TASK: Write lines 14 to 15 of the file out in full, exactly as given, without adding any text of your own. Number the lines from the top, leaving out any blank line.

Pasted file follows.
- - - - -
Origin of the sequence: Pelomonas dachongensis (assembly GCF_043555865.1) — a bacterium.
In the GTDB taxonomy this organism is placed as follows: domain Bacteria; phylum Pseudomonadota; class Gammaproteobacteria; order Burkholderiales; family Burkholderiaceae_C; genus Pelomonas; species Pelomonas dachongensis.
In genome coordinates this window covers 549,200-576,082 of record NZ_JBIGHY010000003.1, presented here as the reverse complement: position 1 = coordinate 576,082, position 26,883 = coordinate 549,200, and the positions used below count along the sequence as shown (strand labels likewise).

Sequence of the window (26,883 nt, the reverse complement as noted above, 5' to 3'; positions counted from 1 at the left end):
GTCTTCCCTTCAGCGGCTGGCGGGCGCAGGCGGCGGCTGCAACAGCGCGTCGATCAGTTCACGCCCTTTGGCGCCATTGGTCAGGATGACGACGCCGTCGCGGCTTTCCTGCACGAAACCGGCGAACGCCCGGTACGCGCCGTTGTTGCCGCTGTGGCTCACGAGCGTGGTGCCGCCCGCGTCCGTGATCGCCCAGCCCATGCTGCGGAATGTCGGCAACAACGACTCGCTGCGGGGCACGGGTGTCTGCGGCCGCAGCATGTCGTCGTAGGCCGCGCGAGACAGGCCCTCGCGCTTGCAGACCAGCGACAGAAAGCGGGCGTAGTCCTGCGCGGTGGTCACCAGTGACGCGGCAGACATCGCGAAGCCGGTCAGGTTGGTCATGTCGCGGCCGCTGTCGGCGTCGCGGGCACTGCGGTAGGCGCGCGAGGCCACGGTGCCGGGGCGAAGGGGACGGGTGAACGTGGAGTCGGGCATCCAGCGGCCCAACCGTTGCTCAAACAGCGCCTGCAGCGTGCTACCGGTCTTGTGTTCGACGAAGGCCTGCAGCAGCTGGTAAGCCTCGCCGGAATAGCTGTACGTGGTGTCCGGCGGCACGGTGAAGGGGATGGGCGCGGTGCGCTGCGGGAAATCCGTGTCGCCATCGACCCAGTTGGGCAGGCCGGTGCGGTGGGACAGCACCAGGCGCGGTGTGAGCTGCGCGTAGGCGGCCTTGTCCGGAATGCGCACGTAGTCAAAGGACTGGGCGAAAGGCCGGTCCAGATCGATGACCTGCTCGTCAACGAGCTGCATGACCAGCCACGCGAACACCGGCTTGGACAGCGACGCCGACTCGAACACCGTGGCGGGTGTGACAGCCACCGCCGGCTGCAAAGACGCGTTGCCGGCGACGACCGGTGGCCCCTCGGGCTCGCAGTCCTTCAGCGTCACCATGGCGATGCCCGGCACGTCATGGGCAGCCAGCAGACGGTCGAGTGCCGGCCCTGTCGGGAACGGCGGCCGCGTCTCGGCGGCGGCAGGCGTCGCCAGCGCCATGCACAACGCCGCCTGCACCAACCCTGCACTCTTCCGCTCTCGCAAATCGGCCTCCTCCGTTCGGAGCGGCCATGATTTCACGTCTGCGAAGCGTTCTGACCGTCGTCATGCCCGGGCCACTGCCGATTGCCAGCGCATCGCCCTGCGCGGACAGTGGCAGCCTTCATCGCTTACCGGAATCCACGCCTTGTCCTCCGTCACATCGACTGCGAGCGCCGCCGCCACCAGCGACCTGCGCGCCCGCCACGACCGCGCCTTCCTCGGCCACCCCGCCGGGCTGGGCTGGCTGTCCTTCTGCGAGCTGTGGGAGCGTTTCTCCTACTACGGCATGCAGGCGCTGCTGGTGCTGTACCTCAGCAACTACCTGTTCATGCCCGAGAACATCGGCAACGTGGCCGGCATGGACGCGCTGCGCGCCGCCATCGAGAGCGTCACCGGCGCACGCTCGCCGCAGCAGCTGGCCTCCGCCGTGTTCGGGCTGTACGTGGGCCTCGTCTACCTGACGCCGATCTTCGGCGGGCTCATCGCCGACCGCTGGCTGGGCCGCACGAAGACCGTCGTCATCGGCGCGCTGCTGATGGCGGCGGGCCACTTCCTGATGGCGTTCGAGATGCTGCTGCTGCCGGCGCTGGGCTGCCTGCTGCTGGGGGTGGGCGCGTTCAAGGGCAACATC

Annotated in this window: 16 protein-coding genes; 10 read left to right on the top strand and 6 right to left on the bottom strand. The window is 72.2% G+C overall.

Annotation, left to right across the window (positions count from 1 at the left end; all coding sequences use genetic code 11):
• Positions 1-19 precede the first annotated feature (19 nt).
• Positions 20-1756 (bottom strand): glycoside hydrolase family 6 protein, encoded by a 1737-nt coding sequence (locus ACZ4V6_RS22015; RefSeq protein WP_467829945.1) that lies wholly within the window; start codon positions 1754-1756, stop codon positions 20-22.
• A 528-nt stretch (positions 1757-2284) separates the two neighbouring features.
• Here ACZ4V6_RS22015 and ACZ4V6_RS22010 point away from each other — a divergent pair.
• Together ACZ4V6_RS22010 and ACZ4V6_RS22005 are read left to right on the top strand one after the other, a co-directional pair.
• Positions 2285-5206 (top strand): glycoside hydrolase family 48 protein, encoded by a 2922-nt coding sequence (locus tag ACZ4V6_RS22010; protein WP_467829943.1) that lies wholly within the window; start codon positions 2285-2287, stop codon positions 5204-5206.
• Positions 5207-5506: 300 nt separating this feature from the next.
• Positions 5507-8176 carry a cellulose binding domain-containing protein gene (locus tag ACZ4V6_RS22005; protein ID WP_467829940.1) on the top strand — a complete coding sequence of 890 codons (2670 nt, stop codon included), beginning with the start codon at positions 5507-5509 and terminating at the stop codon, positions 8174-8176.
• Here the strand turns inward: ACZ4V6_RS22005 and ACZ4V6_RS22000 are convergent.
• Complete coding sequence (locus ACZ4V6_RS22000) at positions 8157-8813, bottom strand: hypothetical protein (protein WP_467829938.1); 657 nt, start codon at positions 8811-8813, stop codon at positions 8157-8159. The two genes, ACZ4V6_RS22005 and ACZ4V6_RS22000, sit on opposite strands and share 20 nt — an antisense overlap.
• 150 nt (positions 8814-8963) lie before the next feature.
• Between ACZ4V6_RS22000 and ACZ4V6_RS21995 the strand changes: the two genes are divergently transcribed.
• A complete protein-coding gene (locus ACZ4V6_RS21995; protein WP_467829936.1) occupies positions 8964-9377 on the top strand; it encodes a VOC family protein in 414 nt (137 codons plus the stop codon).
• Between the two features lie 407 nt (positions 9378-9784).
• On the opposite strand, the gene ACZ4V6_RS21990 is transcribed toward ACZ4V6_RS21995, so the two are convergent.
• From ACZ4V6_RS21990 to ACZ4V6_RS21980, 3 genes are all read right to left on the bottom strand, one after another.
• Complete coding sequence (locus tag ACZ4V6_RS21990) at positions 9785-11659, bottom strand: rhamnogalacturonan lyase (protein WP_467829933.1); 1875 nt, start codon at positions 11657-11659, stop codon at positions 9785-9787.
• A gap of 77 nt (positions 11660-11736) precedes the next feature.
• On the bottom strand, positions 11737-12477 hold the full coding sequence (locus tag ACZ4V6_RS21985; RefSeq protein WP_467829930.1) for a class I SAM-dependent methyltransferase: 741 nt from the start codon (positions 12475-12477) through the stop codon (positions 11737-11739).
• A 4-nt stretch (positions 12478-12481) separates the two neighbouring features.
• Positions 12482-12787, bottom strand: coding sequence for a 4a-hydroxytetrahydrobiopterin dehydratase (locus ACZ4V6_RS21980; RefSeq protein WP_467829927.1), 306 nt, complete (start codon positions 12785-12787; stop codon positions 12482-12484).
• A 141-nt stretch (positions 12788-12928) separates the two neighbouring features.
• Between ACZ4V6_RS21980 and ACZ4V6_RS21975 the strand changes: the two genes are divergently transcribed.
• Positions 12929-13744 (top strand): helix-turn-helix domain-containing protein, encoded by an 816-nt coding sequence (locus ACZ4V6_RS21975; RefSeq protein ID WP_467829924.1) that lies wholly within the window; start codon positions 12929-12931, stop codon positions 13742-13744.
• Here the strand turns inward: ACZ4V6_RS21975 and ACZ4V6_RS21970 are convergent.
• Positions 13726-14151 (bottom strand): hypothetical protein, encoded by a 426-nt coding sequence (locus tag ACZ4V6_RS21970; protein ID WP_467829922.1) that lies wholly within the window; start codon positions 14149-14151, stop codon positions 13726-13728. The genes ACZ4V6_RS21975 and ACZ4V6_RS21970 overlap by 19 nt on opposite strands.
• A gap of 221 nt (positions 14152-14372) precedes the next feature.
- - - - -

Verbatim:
• Positions 5207-5506: 300 nt separating this feature from the next.
• Positions 5507-8176 carry a cellulose binding domain-containing protein gene (locus tag ACZ4V6_RS22005; protein ID WP_467829940.1) on the top strand — a complete coding sequence of 890 codons (2670 nt, stop codon included), beginning with the start codon at positions 5507-5509 and terminating at the stop codon, positions 8174-8176.